but i actually really like it.
  • Ian from Lethbridge, CanadaGreat song! Paul's falsetto during the "hot kind of music" part is awesome!
  • Dennis from Anchorage, AkIt's not really jazz. It's very much in the style of the old British music hall music. McCartney's father used to play in dance bands, so Paul would have been immersed in this kind of thing from an early age. This was hardly the first time he used the style; "When I'm Sixty-Four" is very much in this vein.
  • Stefanie from Rock Hill, ScI don't know if this has anything to do with this, but i know Paul has always been a fan of showtunes, especially as a child. Maybe that helped inspired this.
  • Danny from Upstate, NyI think it's interesting to note that John was on the record several times as saying that he hated jazz with a passion. The fact that this song is on the album is further evidence of the demise of the relationship between the fabs. Also, how the hell can someone write jazz without the ability to read music?? I mean, I know Paul had the help of George Martin, a musical genius, but still, the fact that he was able to create this gem at all is a tribute to his musical prowess.
  • Steve from Fenton, MoThis song had a Charleston feel to it. That's one of the interesting aspects of the White Album, it has so many different musical styles.
  • Linus from Hamilton, On, CanadaNotice both "Honey Pie" and "Wild Honey Pie" are on the same album - the white album. That ought to have caused some confusion.
  • Riley from Naval Reserve, ScA Fun, jazzy song indeed. I love listening to it on my couch with head phones in my ears and my feet propped up on a pillow or such and swaying my feet. I like the 1920s and 1930s feel, like Luna said.
  • Stuart from London, EnglandLove this song, so easy to sing
  • Mike from Newark, NdI"ve always thought of this as Paul's salute to a bygone musical era that possibly evoked pleasant memories of his listening to old records with his family as a child. Then again, maybe he just made it because he could! Good song.
  • Luna from London, EnglandI love this song! Its got kinda of a jazzy feel - almost 1930s-esque! I always think of the 1920s and 30s when I listen to this song.
  • Nessie from Sapporo, Japan"George Harrison [played] bass" Hence the rare crapitude of the bass line. Calling Paul...
  • Nessie from Sapporo, Japan"After reading it was about Linda, it makes sense, except for... You became a legend of the silver screen" (Gregmon) Gregmon, perhaps it's a reference to her career as a photographer? Silver emulsions are used in photographic negatives. Just a wild theory.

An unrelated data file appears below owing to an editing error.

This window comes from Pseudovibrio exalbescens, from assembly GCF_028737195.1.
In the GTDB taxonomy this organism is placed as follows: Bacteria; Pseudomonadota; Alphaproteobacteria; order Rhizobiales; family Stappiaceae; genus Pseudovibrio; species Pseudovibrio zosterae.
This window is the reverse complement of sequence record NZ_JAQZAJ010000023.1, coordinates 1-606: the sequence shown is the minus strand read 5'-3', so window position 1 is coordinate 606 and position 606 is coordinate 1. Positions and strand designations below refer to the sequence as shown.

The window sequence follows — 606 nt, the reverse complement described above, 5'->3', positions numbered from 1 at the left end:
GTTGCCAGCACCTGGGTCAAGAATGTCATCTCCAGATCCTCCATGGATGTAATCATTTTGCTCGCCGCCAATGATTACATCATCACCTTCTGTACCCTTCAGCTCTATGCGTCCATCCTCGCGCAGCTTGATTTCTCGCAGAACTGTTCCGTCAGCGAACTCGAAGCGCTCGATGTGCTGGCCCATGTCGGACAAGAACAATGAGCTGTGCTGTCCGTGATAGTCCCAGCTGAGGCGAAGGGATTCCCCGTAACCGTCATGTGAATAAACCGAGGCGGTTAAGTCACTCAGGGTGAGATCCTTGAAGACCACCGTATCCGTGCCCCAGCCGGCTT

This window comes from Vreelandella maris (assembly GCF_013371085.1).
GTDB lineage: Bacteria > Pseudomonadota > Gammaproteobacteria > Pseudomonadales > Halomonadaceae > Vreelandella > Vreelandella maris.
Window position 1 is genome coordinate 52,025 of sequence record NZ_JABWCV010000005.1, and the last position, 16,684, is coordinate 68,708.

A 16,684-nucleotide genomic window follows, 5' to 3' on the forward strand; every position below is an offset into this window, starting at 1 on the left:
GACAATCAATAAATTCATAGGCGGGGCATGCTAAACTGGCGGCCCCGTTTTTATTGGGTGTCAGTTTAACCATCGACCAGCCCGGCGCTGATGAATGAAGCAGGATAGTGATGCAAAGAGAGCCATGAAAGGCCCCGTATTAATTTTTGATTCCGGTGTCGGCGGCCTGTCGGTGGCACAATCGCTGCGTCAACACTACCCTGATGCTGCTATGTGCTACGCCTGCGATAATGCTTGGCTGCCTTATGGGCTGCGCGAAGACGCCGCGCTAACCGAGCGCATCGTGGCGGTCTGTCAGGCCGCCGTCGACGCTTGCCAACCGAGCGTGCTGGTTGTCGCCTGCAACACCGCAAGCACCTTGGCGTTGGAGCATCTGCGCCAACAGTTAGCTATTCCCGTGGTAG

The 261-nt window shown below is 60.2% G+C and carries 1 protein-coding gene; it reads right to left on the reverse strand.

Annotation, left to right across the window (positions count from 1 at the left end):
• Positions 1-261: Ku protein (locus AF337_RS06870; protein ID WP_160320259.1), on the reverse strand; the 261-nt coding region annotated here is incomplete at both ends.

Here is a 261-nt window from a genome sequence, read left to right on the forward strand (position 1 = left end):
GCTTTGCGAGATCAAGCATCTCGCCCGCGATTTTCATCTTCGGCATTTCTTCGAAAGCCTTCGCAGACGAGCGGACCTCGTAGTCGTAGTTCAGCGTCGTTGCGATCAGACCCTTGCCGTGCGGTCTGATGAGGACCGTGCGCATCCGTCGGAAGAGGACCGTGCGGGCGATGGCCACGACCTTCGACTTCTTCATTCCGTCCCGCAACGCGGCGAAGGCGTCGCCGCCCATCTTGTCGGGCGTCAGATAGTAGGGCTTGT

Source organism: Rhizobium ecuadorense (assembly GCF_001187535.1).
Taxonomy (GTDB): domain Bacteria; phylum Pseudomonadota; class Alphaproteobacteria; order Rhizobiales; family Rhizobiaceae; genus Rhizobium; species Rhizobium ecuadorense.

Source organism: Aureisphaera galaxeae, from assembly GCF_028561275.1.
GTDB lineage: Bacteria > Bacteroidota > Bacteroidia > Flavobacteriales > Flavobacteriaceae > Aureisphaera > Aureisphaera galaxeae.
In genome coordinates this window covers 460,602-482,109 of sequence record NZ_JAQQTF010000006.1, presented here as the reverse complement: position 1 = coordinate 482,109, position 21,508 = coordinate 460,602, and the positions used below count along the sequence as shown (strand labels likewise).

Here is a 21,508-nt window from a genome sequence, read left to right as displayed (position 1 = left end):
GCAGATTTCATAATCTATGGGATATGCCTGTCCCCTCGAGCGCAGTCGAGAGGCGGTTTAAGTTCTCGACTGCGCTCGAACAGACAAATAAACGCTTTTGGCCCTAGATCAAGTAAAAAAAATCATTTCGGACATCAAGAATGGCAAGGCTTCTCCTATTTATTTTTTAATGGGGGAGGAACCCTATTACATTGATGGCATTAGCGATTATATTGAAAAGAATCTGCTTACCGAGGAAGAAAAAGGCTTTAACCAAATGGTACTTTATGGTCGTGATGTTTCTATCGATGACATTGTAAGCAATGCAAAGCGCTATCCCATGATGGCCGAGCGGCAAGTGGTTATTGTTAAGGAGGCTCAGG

• Gregmon from Intelbuquerque, NmAfter reading it was about Linda, it makes sense, except for...

    You became a legend of the silver screen
  • Mike from London, EnglandOh, I forgot to mention that Manson, after hearing this song, tried to call the Beatles at Apple and in Liverpool around 3 times, but to no avail. Perhaps he inspired "You Know My Name(Look up the Number)," which was written by Paul after a prank call was made to the Beatles during the White Album sessions that said "We know your name, and now we've got your number." That song was released on the B-side of Let it Be in 1970
  • Mike from London, EnglandThis music hall-style song was originally written by Paul to beg Linda Eastman, his future wife, to come back to "where you belong," away from America and back to England. Charles Manson, on the other hand, thought it was the Beatles calling him over to England so that a race war could start, etc etc. In fact there is a Manson interpretation of every song on the White Album, usually leading to the same thing. Helter Skelter is about the imminent race war, and Revolution 9 is about the Book of Revelations in which the Beatles as the four horsemen of the apocalypse will be the prophets to begin this new era.
    Not quite right there, were you Charlie?
  • Mia from Elk River, MnA great combination and a beautifully arranged style. Classic, with modern and easy feelings stirred in.